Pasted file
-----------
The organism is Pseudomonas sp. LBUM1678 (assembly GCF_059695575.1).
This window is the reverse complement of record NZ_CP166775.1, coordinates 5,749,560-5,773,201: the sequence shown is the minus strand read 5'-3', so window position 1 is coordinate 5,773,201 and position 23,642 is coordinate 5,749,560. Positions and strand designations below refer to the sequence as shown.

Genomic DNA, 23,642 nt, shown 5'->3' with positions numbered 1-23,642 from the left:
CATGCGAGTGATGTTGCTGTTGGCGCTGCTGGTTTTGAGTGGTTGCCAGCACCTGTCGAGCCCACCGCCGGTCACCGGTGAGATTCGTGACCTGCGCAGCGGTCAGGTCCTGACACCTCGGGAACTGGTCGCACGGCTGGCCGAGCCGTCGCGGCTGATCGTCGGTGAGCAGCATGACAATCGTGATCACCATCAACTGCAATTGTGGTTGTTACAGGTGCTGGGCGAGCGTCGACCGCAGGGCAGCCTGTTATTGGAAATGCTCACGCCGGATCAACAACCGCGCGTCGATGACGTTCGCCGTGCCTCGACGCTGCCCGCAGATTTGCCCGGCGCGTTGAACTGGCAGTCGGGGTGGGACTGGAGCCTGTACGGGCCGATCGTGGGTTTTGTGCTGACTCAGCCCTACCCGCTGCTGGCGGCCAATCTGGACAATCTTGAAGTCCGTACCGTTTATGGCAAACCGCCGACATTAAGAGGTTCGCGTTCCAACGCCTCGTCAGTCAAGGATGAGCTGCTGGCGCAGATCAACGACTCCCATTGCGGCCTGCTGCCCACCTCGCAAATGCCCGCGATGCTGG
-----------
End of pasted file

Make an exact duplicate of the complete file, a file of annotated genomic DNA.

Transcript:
The organism is Pseudomonas sp. LBUM1678 (assembly GCF_059695575.1).
This window is the reverse complement of record NZ_CP166775.1, coordinates 5,749,560-5,773,201: the sequence shown is the minus strand read 5'-3', so window position 1 is coordinate 5,773,201 and position 23,642 is coordinate 5,749,560. Positions and strand designations below refer to the sequence as shown.

Genomic DNA, 23,642 nt, shown 5'->3' with positions numbered 1-23,642 from the left:
CATGCGAGTGATGTTGCTGTTGGCGCTGCTGGTTTTGAGTGGTTGCCAGCACCTGTCGAGCCCACCGCCGGTCACCGGTGAGATTCGTGACCTGCGCAGCGGTCAGGTCCTGACACCTCGGGAACTGGTCGCACGGCTGGCCGAGCCGTCGCGGCTGATCGTCGGTGAGCAGCATGACAATCGTGATCACCATCAACTGCAATTGTGGTTGTTACAGGTGCTGGGCGAGCGTCGACCGCAGGGCAGCCTGTTATTGGAAATGCTCACGCCGGATCAACAACCGCGCGTCGATGACGTTCGCCGTGCCTCGACGCTGCCCGCAGATTTGCCCGGCGCGTTGAACTGGCAGTCGGGGTGGGACTGGAGCCTGTACGGGCCGATCGTGGGTTTTGTGCTGACTCAGCCCTACCCGCTGCTGGCGGCCAATCTGGACAATCTTGAAGTCCGTACCGTTTATGGCAAACCGCCGACATTAAGAGGTTCGCGTTCCAACGCCTCGTCAGTCAAGGATGAGCTGCTGGCGCAGATCAACGACTCCCATTGCGGCCTGCTGCCCACCTCGCAAATGCCCGCGATGCTGG